18 CitationsSource
#1Laia Palència (Ciber)H-Index: 17
#2Davide Malmusi (Ciber)H-Index: 19
Last. Carme BorrellH-Index: 56
view all 7 authors...
Few studies have addressed the effect of gender policies on women's health and gender inequalities in health. This study aims to analyse the relationship between the orientation of public gender equality policies and gender inequalities in health in European countries, and whether this relationship is mediated by gender equality at country level or by other individual social determinants of health.
31 CitationsSource
#1Lucía ArtazcozH-Index: 26
#2Imma Cortès (Ciber)H-Index: 13
Last. Carme BorrellH-Index: 56
view all 6 authors...
Objectives: The objectives of this study were: (i) to analyse the relationship between health status and paid working hours and household composition in the EU-27, and (ii) to examine whether patterns of association differ as a function of family policy typologies and gender. Methods: Cross-sectional study based on data from the 5th European Working Conditions Survey of 2010. The sample included married or cohabiting employees aged 25-64 years from the EU-27 (10,482 men and 8,882 women). The dep...
37 CitationsSource
#1Carme BorrellH-Index: 56
#2Laia PalènciaH-Index: 17
Last. Patricia O'CampoH-Index: 63
view all 6 authors...
Gender inequalities in health have been widely described, but few studies have examined the upstream sources of these inequalities in health. The objectives of this review are 1) to identify empirical papers that assessed the effect of gender equality policies on gender inequalities in health or on women’s health by using between-country (or administrative units within a country) comparisons and 2) to provide an example of published evidence on the effects of a specific policy (parental leave) o...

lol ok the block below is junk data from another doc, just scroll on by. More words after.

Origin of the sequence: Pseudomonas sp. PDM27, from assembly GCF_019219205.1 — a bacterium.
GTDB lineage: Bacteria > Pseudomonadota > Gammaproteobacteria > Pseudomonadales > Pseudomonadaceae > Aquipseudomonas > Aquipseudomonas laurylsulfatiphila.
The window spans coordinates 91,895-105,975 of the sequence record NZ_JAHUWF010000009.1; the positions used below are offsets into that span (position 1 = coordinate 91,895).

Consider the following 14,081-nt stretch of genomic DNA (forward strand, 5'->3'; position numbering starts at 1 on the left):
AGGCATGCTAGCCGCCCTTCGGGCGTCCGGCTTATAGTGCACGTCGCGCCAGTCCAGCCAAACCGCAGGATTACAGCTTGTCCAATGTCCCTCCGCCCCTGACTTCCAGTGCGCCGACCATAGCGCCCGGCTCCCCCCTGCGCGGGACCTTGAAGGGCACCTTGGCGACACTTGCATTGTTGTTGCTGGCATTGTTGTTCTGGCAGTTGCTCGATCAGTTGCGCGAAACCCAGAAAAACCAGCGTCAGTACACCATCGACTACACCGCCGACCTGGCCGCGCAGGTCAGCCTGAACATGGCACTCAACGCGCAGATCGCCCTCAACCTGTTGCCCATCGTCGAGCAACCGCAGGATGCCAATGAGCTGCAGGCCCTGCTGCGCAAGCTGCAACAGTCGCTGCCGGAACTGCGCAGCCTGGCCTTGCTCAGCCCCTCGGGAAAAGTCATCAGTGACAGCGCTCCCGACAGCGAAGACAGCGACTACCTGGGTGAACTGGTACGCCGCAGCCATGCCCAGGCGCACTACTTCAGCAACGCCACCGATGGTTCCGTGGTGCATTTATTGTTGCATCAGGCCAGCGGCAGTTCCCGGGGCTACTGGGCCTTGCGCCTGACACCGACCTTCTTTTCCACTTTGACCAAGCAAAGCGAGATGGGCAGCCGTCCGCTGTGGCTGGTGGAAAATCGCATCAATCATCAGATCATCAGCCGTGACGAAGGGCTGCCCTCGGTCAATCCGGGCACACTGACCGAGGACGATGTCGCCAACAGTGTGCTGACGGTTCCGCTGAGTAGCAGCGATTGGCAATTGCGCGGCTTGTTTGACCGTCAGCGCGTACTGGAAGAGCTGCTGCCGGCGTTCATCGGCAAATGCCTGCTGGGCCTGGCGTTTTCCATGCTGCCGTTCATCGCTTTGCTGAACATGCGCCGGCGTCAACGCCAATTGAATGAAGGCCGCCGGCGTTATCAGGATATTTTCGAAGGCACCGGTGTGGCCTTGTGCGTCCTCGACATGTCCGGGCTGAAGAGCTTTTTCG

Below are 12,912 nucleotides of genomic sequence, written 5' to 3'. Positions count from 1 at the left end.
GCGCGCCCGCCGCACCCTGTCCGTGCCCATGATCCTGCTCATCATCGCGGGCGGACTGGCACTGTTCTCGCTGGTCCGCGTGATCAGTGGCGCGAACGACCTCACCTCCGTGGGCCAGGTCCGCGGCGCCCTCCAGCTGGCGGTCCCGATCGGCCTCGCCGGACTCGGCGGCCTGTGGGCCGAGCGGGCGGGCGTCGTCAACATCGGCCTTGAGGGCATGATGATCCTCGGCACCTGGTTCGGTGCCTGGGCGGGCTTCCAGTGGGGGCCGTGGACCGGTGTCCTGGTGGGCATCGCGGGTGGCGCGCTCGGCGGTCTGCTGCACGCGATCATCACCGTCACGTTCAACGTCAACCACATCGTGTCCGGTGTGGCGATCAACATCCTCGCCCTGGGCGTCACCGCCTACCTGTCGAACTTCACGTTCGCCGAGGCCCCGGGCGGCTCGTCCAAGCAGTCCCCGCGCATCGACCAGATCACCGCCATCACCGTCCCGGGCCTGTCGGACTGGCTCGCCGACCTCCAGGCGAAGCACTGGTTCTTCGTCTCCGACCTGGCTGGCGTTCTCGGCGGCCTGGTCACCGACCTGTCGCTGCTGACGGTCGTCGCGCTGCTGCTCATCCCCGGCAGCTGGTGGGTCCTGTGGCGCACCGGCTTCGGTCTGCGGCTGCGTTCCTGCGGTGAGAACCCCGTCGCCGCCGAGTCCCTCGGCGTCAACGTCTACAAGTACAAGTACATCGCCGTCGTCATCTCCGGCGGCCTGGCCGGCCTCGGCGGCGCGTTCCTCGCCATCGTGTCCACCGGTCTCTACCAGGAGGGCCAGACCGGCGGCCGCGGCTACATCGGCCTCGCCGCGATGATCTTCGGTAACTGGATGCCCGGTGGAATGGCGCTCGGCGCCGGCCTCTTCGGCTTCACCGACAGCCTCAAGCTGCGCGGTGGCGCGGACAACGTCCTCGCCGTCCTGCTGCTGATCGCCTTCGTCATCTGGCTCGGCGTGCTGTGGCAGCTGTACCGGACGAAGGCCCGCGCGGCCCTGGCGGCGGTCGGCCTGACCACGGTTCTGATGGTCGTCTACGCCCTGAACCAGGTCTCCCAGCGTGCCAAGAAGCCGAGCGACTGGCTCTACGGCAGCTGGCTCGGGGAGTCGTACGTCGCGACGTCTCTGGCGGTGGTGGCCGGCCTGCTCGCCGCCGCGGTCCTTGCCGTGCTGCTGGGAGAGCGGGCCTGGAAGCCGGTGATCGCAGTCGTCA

64 CitationsSource
#1Elena Rousou (CUT: Cyprus University of Technology)H-Index: 2
#2Christiana Kouta (CUT: Cyprus University of Technology)H-Index: 10
Last. Maria Karanikola (CUT: Cyprus University of Technology)H-Index: 12
view all 4 authors...
Aim This study aimed to explore single mothers’ self-assessed level of health status compared to partnered mothers and the relevant factors associated with it. Background The number of single-mother families is increasing worldwide. A large body of international research reveals that single mothers experience poorer physical and mental health than their married counterparts. An important contributory factor for this health disparity appears to be socio-economic disadvantage. Methods A systematic...
32 CitationsSource
#1Sara Fritzell (KI: Karolinska Institutet)H-Index: 6
#2F Vannoni (National Institute of Statistics)H-Index: 6
Last. Johan Fritzell (KI: Karolinska Institutet)H-Index: 28
view all 7 authors...
This study analyses self-rated health and non-employment and potential synergy effects among lone and couple mothers aged 25–59 in Britain, Sweden and Italy, representing different family policy categories using data from national surveys (2000–2005). Synergy effects on health were calculated by synergy index. Non-employment only marginally contributed to the excess risk of poor health among lone mothers but there were synergy effects between lone motherhood and non-employment in all three count...
20 CitationsSource
#1Bo Burström (KI: Karolinska Institutet)H-Index: 30
#2Margaret Whitehead (University of Liverpool)H-Index: 51
Last. Giuseppe CostaH-Index: 36
view all 6 authors...
This study examines the welfare state arrangements and social policy, living conditions and health among lone and couple mothers in three contrasting policy environments: Italy, Sweden and Britain. These countries fall into distinctive family policy categories. Data were drawn from representative national household interview surveys. The findings highlight both similarities and differences. Lone mothers had significantly worse health than couple mothers in all three countries, were more likely t...
68 CitationsSource
Cited By0
Newest